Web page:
SELMA, AL (WSFA) - More than a hundred people gathered in Selma on Saturday to begin the NAACP's Journey for Justice March.
Over the next 40 days, they'll march from Selma to Washington D.C.
"We're marching because we see so many black and brown lives lost at the hands of the police," said NAACP President and CEO Cornell Williams Brooks. "But not only that, we see an America deeply in need of justice"
The original march from Selma to Montgomery was about 54 miles long. This march is 860 miles long with marchers averaging about 20 miles every single day.
The march is to bring attention to several issues like income inequality, racial profiling and police brutality. But supporters say the most important issue they're marching for is voting rights.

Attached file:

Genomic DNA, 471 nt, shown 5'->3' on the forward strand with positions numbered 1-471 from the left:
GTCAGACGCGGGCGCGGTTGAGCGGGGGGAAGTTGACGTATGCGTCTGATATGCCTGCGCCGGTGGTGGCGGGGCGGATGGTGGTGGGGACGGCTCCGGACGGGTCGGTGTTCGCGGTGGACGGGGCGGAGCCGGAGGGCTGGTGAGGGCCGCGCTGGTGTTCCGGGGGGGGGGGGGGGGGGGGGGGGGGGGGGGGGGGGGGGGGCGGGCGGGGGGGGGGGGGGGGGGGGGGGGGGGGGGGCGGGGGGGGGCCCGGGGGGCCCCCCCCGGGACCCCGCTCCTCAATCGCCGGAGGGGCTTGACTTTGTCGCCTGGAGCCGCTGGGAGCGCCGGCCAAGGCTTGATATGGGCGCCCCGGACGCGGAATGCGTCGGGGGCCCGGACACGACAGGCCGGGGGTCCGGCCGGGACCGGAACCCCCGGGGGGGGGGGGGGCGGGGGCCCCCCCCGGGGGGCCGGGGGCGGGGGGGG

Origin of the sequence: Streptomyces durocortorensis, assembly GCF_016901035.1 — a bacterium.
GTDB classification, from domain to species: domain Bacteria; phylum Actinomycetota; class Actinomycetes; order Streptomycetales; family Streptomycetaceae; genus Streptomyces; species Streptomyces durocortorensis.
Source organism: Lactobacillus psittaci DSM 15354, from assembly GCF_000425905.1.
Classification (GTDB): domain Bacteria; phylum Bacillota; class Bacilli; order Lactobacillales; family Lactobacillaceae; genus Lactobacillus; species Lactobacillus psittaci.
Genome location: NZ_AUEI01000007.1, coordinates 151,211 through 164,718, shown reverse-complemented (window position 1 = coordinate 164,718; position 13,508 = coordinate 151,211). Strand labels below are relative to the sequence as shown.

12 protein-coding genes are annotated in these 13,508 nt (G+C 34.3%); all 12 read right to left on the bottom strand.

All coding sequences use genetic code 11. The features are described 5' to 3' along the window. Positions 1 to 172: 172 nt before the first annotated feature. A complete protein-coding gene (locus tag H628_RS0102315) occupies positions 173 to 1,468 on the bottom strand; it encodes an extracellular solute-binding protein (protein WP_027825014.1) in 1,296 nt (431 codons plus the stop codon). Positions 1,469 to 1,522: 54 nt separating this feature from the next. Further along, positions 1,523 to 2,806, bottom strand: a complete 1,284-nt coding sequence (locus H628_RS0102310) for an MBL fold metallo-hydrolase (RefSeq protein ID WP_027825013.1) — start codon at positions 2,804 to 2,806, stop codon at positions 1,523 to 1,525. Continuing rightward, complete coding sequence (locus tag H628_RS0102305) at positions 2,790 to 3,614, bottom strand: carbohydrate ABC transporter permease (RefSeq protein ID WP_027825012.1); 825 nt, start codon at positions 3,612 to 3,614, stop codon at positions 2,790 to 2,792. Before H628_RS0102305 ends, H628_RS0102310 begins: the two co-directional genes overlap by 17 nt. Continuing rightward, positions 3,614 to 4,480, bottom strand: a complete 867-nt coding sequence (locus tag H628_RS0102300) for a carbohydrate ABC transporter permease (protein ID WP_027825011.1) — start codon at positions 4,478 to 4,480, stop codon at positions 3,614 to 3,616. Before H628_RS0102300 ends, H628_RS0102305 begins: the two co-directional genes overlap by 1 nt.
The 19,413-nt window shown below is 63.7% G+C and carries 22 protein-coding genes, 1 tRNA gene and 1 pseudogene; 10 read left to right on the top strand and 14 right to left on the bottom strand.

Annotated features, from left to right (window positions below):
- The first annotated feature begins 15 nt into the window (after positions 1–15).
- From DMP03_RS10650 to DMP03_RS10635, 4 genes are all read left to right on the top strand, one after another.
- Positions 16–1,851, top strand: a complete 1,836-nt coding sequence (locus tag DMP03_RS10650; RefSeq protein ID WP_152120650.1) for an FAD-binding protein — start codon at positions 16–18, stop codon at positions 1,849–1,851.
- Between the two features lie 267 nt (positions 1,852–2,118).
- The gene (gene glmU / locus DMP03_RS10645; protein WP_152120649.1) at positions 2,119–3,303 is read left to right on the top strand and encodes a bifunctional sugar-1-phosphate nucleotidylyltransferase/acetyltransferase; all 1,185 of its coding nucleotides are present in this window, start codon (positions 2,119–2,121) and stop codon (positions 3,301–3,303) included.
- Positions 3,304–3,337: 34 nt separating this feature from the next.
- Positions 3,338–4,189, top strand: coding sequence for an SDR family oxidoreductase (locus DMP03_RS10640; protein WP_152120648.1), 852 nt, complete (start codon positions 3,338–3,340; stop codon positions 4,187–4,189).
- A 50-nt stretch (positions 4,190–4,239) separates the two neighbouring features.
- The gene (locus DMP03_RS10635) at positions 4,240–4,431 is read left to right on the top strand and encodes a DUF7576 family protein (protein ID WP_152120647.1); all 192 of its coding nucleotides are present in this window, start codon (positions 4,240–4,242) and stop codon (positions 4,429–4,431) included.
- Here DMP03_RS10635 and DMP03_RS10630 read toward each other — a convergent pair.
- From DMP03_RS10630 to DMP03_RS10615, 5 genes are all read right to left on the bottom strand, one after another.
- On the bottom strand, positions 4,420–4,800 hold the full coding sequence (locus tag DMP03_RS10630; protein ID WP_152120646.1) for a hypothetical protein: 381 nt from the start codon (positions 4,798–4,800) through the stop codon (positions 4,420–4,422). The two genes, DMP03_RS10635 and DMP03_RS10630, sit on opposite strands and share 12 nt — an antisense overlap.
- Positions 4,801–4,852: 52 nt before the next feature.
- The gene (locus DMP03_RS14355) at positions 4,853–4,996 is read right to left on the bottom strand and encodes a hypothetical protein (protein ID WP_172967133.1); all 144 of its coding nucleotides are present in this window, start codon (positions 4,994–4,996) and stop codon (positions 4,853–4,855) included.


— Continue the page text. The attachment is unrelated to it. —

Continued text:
"Just because we're no longer having to count marbles in a jar, doesn't mean that the vulnerable communities are still restricted in their right to vote," said AL Rep. Terri Sewell. "There are modern day barriers to voting."
With legislation on all of these issues frozen in Congress, the NAACP hopes their voices will be heard when they arrive.
"We refuse to capitulate to political calculation and we will in fact protect the voting rights act," Brooks said. "We will in fact bring an end to racial profiling. We will in fact address income inequality and inequity in our schools. Why? Because our lives, our voters and our votes and our schools matter."
The march is scheduled to arrive in Washington on September 11.
After the march arrives, the NAACP plans to hold an advocacy day on September 16. That's where they hope to discuss those issues with congressional leaders.